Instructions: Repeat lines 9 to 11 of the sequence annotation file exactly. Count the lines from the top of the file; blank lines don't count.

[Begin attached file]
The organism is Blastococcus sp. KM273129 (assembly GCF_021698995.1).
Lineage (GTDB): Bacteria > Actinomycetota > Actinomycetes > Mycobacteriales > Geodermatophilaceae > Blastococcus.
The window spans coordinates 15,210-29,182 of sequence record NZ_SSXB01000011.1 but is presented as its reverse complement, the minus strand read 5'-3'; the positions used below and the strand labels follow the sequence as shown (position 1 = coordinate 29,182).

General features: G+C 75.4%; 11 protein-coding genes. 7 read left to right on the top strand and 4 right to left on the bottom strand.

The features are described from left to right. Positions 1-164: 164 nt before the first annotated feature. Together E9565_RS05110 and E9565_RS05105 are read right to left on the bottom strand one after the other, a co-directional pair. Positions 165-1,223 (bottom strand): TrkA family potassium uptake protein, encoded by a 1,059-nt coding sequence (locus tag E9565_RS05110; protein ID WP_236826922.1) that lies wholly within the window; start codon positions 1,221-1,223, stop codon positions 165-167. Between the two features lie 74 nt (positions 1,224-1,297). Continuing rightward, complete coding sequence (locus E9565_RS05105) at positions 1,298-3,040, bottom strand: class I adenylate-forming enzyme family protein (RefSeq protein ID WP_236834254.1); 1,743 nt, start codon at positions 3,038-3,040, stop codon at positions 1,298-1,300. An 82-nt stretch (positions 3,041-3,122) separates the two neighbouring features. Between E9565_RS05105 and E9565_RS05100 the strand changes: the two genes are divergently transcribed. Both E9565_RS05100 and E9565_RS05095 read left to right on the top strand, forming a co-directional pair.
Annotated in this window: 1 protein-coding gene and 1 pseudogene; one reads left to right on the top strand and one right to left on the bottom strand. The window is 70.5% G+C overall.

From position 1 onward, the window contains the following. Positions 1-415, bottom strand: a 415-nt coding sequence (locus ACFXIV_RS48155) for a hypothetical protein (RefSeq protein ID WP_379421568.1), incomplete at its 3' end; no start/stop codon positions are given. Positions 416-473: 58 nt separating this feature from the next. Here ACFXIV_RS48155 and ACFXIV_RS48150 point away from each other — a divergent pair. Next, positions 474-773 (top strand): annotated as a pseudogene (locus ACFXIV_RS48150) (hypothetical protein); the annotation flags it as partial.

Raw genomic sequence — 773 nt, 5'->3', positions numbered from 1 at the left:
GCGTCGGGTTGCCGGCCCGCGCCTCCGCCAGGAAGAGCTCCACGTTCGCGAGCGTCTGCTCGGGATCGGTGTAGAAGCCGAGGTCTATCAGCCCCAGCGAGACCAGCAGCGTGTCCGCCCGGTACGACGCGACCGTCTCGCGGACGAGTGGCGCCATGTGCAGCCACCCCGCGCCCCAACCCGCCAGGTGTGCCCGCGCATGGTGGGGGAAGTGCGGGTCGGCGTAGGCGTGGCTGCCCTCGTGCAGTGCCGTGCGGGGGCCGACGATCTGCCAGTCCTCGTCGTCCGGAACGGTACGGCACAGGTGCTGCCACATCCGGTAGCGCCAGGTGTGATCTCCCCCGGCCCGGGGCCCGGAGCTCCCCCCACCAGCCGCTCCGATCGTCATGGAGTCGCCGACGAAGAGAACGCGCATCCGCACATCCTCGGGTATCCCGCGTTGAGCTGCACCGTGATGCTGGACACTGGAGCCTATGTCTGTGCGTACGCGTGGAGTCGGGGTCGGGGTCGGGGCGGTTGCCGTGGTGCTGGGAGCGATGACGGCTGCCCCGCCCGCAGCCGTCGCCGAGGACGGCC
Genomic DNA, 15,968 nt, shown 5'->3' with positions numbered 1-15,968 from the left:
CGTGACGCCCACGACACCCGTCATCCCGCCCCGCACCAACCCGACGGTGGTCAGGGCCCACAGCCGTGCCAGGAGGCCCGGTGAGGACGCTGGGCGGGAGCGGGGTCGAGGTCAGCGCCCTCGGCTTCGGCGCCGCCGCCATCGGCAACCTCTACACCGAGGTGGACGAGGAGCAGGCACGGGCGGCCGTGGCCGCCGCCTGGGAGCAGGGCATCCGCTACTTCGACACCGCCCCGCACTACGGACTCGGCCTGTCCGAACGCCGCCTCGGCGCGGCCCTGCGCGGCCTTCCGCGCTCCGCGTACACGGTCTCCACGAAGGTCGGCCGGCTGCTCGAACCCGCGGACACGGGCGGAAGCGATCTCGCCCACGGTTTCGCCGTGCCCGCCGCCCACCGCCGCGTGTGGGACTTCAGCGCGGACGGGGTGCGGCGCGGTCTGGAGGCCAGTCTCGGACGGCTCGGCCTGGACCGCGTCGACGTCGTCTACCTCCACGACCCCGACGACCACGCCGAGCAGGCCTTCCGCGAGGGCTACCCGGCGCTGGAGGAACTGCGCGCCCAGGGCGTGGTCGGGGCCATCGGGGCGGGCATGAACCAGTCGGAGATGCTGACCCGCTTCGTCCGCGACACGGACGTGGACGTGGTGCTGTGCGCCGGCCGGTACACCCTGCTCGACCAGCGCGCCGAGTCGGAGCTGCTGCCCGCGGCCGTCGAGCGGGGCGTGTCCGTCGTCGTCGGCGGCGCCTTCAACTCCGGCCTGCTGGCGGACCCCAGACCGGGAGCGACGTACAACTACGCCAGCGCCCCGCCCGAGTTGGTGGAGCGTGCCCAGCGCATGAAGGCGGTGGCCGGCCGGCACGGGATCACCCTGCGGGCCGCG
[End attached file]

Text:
GCGTCGGGTTGCCGGCCCGCGCCTCCGCCAGGAAGAGCTCCACGTTCGCGAGCGTCTGCTCGGGATCGGTGTAGAAGCCGAGGTCTATCAGCCCCAGCGAGACCAGCAGCGTGTCCGCCCGGTACGACGCGACCGTCTCGCGGACGAGTGGCGCCATGTGCAGCCACCCCGCGCCCCAACCCGCCAGGTGTGCCCGCGCATGGTGGGGGAAGTGCGGGTCGGCGTAGGCGTGGCTGCCCTCGTGCAGTGCCGTGCGGGGGCCGACGATCTGCCAGTCCTCGTCGTCCGGAACGGTACGGCACAGGTGCTGCCACATCCGGTAGCGCCAGGTGTGATCTCCCCCGGCCCGGGGCCCGGAGCTCCCCCCACCAGCCGCTCCGATCGTCATGGAGTCGCCGACGAAGAGAACGCGCATCCGCACATCCTCGGGTATCCCGCGTTGAGCTGCACCGTGATGCTGGACACTGGAGCCTATGTCTGTGCGTACGCGTGGAGTCGGGGTCGGGGTCGGGGCGGTTGCCGTGGTGCTGGGAGCGATGACGGCTGCCCCGCCCGCAGCCGTCGCCGAGGACGGCC
Genomic DNA, 15,968 nt, shown 5'->3' with positions numbered 1-15,968 from the left:
CGTGACGCCCACGACACCCGTCATCCCGCCCCGCACCAACCCGACGGTGGTCAGGGCCCACAGCCGTGCCAGGAGGCCCGGTGAGGACGCTGGGCGGGAGCGGGGTCGAGGTCAGCGCCCTCGGCTTCGGCGCCGCCGCCATCGGCAACCTCTACACCGAGGTGGACGAGGAGCAGGCACGGGCGGCCGTGGCCGCCGCCTGGGAGCAGGGCATCCGCTACTTCGACACCGCCCCGCACTACGGACTCGGCCTGTCCGAACGCCGCCTCGGCGCGGCCCTGCGCGGCCTTCCGCGCTCCGCGTACACGGTCTCCACGAAGGTCGGCCGGCTGCTCGAACCCGCGGACACGGGCGGAAGCGATCTCGCCCACGGTTTCGCCGTGCCCGCCGCCCACCGCCGCGTGTGGGACTTCAGCGCGGACGGGGTGCGGCGCGGTCTGGAGGCCAGTCTCGGACGGCTCGGCCTGGACCGCGTCGACGTCGTCTACCTCCACGACCCCGACGACCACGCCGAGCAGGCCTTCCGCGAGGGCTACCCGGCGCTGGAGGAACTGCGCGCCCAGGGCGTGGTCGGGGCCATCGGGGCGGGCATGAACCAGTCGGAGATGCTGACCCGCTTCGTCCGCGACACGGACGTGGACGTGGTGCTGTGCGCCGGCCGGTACACCCTGCTCGACCAGCGCGCCGAGTCGGAGCTGCTGCCCGCGGCCGTCGAGCGGGGCGTGTCCGTCGTCGTCGGCGGCGCCTTCAACTCCGGCCTGCTGGCGGACCCCAGACCGGGAGCGACGTACAACTACGCCAGCGCCCCGCCCGAGTTGGTGGAGCGTGCCCAGCGCATGAAGGCGGTGGCCGGCCGGCACGGGATCACCCTGCGGGCCGCG